Dementia

Dementia refers to a large class of disorders characterized by the progressive deterioration of thinking ability and memory. Symptoms may include loss of memory, judgment and reasoning, changes in mood, behaviour and the ability to communicate. These symptoms may affect a person’s ability to function at work, in social relationships, or in the usual activities of daily living.

It is estimated that close to 228,000 Ontarians are currently living with dementia, and this number is expected to increase. By 2038, it is forecasted that over 430,000 Ontarians will have dementia (Ministry of Health and Long-Term Care Discussion Paper, 2016).  

 

Dementia has a profound life-changing impact - not only on the person living with dementia, but also on their family, friends and caregivers. Caregivers play a vital role in helping a person living with dementia to live safely at home, coordinate their care, and navigate the health care system.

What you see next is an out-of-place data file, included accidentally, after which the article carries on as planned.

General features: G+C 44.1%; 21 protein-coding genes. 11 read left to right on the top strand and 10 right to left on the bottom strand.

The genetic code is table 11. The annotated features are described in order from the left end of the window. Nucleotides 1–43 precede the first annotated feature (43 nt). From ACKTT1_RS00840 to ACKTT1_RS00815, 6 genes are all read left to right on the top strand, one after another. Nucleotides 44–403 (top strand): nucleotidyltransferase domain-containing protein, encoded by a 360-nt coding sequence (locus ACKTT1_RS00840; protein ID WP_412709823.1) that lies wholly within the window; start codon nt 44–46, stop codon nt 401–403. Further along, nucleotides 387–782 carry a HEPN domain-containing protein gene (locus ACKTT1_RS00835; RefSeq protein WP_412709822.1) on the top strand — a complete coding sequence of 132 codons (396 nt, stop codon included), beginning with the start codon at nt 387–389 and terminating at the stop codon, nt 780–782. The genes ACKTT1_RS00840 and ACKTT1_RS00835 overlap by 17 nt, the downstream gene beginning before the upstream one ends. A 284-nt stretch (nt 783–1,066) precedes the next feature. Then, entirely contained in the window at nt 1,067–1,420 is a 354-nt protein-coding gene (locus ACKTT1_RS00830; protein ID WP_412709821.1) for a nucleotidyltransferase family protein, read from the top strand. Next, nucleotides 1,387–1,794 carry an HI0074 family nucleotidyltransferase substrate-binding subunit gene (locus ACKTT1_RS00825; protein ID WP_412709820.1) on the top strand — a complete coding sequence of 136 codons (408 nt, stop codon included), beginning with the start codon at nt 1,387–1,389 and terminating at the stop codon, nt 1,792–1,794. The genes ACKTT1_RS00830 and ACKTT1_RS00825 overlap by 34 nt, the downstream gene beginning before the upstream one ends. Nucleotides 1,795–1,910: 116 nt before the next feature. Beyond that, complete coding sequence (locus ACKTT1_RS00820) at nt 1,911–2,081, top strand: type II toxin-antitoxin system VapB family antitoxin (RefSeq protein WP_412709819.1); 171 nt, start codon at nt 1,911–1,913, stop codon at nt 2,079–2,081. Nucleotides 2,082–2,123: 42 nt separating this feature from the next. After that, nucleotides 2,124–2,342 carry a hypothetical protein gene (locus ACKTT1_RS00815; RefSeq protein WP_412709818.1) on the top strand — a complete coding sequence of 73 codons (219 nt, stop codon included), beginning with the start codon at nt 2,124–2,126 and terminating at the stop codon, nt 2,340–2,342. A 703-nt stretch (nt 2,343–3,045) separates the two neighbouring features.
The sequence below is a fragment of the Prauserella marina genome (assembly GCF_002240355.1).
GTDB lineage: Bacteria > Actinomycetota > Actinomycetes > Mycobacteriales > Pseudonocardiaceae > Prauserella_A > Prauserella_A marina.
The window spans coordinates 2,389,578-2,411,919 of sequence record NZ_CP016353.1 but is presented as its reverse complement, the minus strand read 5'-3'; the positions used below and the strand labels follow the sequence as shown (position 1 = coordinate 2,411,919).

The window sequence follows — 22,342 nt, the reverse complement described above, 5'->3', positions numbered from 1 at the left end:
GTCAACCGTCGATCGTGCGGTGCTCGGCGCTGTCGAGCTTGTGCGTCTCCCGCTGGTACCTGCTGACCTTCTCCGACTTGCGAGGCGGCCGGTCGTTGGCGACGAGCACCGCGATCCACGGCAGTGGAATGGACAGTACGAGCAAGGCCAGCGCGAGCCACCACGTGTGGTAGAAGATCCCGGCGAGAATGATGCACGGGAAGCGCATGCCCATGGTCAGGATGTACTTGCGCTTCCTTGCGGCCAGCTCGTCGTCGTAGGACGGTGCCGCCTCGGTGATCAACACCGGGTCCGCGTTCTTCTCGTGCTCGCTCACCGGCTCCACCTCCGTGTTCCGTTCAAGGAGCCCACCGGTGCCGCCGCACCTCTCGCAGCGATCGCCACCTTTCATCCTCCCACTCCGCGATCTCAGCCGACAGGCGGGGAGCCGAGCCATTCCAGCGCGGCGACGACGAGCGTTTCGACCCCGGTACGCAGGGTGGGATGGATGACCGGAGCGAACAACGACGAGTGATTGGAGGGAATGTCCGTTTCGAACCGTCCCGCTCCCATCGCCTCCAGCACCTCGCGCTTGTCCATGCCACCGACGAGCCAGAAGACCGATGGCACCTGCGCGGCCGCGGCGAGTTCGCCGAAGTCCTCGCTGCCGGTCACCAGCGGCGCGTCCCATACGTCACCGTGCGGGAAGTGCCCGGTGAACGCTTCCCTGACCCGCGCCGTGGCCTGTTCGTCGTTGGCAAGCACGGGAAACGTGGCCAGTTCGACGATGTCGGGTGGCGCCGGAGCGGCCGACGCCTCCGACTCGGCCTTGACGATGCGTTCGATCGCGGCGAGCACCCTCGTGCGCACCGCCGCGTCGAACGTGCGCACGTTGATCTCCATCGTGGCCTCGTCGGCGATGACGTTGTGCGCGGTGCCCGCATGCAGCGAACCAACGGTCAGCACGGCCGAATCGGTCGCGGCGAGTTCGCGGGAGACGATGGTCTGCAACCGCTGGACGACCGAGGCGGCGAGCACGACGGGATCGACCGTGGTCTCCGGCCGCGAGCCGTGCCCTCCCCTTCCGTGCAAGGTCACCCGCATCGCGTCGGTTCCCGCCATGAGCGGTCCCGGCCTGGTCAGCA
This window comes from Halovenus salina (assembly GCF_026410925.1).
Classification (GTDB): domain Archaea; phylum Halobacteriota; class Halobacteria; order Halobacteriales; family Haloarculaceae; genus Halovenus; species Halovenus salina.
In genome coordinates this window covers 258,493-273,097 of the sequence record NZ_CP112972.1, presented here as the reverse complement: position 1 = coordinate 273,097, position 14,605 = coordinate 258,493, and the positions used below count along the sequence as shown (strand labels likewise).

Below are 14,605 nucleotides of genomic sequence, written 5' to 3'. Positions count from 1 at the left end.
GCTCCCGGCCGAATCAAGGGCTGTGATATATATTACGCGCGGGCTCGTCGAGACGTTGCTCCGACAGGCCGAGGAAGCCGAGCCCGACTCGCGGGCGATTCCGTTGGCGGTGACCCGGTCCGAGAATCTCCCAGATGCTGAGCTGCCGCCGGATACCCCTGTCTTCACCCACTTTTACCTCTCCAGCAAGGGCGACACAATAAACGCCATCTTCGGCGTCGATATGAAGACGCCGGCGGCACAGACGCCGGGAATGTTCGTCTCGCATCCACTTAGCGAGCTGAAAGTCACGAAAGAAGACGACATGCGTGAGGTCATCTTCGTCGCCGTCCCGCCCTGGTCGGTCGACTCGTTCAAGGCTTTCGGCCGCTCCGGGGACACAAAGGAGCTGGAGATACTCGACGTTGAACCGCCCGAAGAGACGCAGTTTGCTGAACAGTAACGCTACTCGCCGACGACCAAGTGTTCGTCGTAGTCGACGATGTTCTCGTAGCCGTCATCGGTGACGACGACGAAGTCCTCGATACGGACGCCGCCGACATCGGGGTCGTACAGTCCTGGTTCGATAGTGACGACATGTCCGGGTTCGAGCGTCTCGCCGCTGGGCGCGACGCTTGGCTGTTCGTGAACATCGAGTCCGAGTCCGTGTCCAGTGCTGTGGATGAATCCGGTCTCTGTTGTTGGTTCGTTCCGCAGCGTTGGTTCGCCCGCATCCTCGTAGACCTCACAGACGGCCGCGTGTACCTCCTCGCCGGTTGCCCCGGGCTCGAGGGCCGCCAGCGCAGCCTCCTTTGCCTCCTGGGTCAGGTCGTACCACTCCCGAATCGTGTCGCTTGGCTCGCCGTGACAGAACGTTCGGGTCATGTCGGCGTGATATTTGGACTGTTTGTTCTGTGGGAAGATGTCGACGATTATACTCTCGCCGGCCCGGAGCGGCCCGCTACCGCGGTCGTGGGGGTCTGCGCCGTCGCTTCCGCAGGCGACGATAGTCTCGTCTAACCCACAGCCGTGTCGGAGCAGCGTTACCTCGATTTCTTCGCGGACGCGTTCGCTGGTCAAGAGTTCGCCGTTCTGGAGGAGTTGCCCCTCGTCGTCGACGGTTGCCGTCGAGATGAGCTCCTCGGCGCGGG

There are programs and services available to help support individuals with dementia or their caregivers. Here's a sample of programs: 

  

  1. Alzheimer Society York Region First Link program supports patient navigation services.
  2. Adult Day Programs across over 20 community support service agencies.
  3. Respite Care    
  4. Transportation Supports – iRide transportation service helps people get to ADP or overnight program.
  5. Geriatric Emergency Management (GEM) nurses in hospitals are trained on the specific medical and social needs of complex frail seniors including individuals with delirium, dementia or depression.
  6. Behavioural Supports Ontarioin long-term care homes.
  7. Caregiver Support Framework developed in collaboration with over 850 caregivers and health service providers.
  8. Local working group contributions to the Central LHIN Dementia Planning Report.